Good governance is clearly going to the dogs. It is not just a case of matters that could have been handled better, as Prime Minister Joseph Muscat stated in the aftermath of the Cafè Premier scandal.
In February 2015 the National Audit Office had underlined notable shortcomings in terms of governance with respect to Joseph Muscat’s government’s failure to involve the Government Property Division in the negotiations to re-acquire Cafè Premier in Valletta.
The purpose of holding inquires, irrespective of their format, is not just to identify those responsible for shortcomings relative to matters under investigation. High on the list of objectives of inquires is the identification and subsequent doing away with administrative practices which are liable to be abused.
The Manwel Mallia inquiry, which was commissioned by the Prime Minister in terms of the Inquires Act, was handled by three former judges and focused on the behaviour of the then Honourable Minister Manwel Mallia. It is pertinent to point out that in their report dated 8 December 2014, the three judges had emphasised that Manwel Mallia had to shoulder ministerial or political responsibility in respect of the behaviour of those persons who he had nominated to a position of trust. Tongue-in-cheek, the panel of judges carrying out the Mallia inquiry had commented that Maltese politicians, when in Opposition, emphasise the need to shoulder political responsibility only to forget all about it when they make it to government.
In fact, in view of the conclusions of that inquiry, former Minister Manwel Mallia, in defiance of the basic rules of good governance, refused to resign from office and was subsequently fired by the Prime Minister – who had no other option at his disposal.
The current Gaffarena scandal may lead to similar considerations. Two politicians are under the spotlight: Joseph Muscat, who, in addition to being Prime Minister is also Minister for Lands, and Michael Falzon, who is the Parliamentary Secretary responsible for Lands. Both have to shoulder political responsibility for the operation of the Government Property Division for which they are jointly politically responsible. Twenty seven months into Labour’s mandate it is not justifiable that they shift the blame onto their predecessors. Labour in government has had sufficient time to carry out basic operational changes, if they considered that these were necessary.
Two inquires are under way. One has been requested by the Opposition and is being carried out by the National Audit Office. The other has been requested by the government and is being carried out by the Internal Audit and Investigation Department.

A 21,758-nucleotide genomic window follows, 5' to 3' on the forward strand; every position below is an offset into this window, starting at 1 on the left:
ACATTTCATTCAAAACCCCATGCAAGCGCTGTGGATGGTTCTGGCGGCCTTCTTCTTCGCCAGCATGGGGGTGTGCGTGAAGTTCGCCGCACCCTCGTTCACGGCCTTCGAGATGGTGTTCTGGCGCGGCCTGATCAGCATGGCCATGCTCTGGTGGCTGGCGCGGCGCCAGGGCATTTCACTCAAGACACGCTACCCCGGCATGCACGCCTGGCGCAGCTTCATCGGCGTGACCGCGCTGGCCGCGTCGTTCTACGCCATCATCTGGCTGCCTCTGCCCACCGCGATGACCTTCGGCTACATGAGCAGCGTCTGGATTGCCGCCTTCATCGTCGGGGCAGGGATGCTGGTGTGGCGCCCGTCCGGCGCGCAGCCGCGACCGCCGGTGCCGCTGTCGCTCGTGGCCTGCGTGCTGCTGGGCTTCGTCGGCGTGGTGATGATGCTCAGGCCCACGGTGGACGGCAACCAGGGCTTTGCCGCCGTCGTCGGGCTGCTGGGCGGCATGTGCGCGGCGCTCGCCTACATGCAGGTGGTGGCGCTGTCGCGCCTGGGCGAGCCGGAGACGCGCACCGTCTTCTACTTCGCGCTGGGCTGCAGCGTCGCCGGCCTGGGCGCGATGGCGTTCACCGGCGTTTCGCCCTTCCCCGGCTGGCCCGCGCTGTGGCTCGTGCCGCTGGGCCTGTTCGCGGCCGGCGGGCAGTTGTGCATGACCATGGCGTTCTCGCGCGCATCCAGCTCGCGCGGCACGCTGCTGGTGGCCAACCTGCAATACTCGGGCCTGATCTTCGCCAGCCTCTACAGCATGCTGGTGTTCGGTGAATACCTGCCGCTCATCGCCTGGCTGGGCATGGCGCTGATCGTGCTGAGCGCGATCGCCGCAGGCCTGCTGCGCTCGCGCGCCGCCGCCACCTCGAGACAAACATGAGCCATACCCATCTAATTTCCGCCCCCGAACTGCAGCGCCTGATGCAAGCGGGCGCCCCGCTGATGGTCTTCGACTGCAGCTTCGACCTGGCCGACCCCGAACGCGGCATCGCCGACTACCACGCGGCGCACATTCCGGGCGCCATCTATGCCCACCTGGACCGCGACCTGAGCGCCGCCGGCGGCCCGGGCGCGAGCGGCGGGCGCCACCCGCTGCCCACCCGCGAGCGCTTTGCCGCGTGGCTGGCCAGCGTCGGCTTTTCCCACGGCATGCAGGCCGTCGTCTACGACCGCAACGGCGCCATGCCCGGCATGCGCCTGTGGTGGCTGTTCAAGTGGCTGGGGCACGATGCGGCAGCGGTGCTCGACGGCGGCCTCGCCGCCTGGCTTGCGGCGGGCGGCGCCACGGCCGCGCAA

The two inquires will necessarily overlap but, due to differing terms of reference they should be complimenting each other.
There are too many coincidences in this latest Gaffarena scandal and consequently various issues need to be explained. The Government Property Division seems to have preferred Marco Gaffarena, giving him time to purchase a second portion of the Valletta property before expropriating it, when it could have easily expropriated it directly from the then owners! Likewise, it is clear that someone took the decision to pay Marco Gaffarena partly in kind, by allowing him to select amongst government property that land which suited him most. Who took this decision? The civil service does not normally take such decisions. This particular decision, in my view, has political fingerprints.
The values attributed to both the expropriated property and to the government properties used to facilitate payment have raised eyebrows. Detailed explanation is required to establish whether there is some computational error or whether there is some other explanation.
Throughout the past week, the press has pointed at a particular member of the private secretariat of Parliamentary Secretary Michael Falzon who, too often, was observed accompanying Marco Gaffarena at the Government Property Division. This person, appointed in a position of trust by the Honourable Michael Falzon, did not reply to questions from the press intended to clarify whether – and to what extent – he opened doors for Gaffarena. In particular, the queries sought to clarify whether he facilitated the pick and choose land deal between the Government Property Division and Marco Gaffarena.
The conclusions of the two investigations should undoubtedly shed light on the decisions taken, as well as on those who facilitated them. The fact that this is the second case concerning the Government Property Division being investigated by the National Audit Office in the space of a few months should ring the alarm bells because, essentially, it signifies that no lessons were learnt from the Cafè Premier debacle.
published in The Malta Independent on Sunday : 14 June 2015